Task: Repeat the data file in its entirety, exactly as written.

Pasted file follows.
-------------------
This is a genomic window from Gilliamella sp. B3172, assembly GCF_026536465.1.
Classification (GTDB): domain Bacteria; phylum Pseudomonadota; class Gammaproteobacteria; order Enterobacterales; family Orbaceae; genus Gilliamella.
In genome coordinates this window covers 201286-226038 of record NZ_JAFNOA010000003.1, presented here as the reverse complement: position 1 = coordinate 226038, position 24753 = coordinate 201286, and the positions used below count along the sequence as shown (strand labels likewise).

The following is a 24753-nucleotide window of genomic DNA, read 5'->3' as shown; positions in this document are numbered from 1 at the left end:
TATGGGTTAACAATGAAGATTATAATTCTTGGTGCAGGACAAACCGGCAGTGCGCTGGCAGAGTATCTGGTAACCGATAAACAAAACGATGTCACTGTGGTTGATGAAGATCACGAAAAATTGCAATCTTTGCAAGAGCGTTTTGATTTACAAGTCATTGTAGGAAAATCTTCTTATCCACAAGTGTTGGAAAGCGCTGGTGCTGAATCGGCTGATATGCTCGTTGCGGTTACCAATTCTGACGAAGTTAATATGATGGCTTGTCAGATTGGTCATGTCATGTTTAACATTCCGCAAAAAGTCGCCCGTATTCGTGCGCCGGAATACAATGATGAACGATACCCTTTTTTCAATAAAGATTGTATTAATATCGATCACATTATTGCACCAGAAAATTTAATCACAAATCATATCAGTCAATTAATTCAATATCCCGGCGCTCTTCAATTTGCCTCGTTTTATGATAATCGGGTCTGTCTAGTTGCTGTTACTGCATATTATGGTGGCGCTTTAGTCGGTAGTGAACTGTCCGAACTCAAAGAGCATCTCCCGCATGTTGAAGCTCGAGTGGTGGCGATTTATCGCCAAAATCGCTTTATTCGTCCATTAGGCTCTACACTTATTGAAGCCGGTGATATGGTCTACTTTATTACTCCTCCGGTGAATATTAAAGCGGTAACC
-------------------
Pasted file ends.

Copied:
This is a genomic window from Gilliamella sp. B3172, assembly GCF_026536465.1.
Classification (GTDB): domain Bacteria; phylum Pseudomonadota; class Gammaproteobacteria; order Enterobacterales; family Orbaceae; genus Gilliamella.
In genome coordinates this window covers 201286-226038 of record NZ_JAFNOA010000003.1, presented here as the reverse complement: position 1 = coordinate 226038, position 24753 = coordinate 201286, and the positions used below count along the sequence as shown (strand labels likewise).

The following is a 24753-nucleotide window of genomic DNA, read 5'->3' as shown; positions in this document are numbered from 1 at the left end:
TATGGGTTAACAATGAAGATTATAATTCTTGGTGCAGGACAAACCGGCAGTGCGCTGGCAGAGTATCTGGTAACCGATAAACAAAACGATGTCACTGTGGTTGATGAAGATCACGAAAAATTGCAATCTTTGCAAGAGCGTTTTGATTTACAAGTCATTGTAGGAAAATCTTCTTATCCACAAGTGTTGGAAAGCGCTGGTGCTGAATCGGCTGATATGCTCGTTGCGGTTACCAATTCTGACGAAGTTAATATGATGGCTTGTCAGATTGGTCATGTCATGTTTAACATTCCGCAAAAAGTCGCCCGTATTCGTGCGCCGGAATACAATGATGAACGATACCCTTTTTTCAATAAAGATTGTATTAATATCGATCACATTATTGCACCAGAAAATTTAATCACAAATCATATCAGTCAATTAATTCAATATCCCGGCGCTCTTCAATTTGCCTCGTTTTATGATAATCGGGTCTGTCTAGTTGCTGTTACTGCATATTATGGTGGCGCTTTAGTCGGTAGTGAACTGTCCGAACTCAAAGAGCATCTCCCGCATGTTGAAGCTCGAGTGGTGGCGATTTATCGCCAAAATCGCTTTATTCGTCCATTAGGCTCTACACTTATTGAAGCCGGTGATATGGTCTACTTTATTACTCCTCCGGTGAATATTAAAGCGGTAACC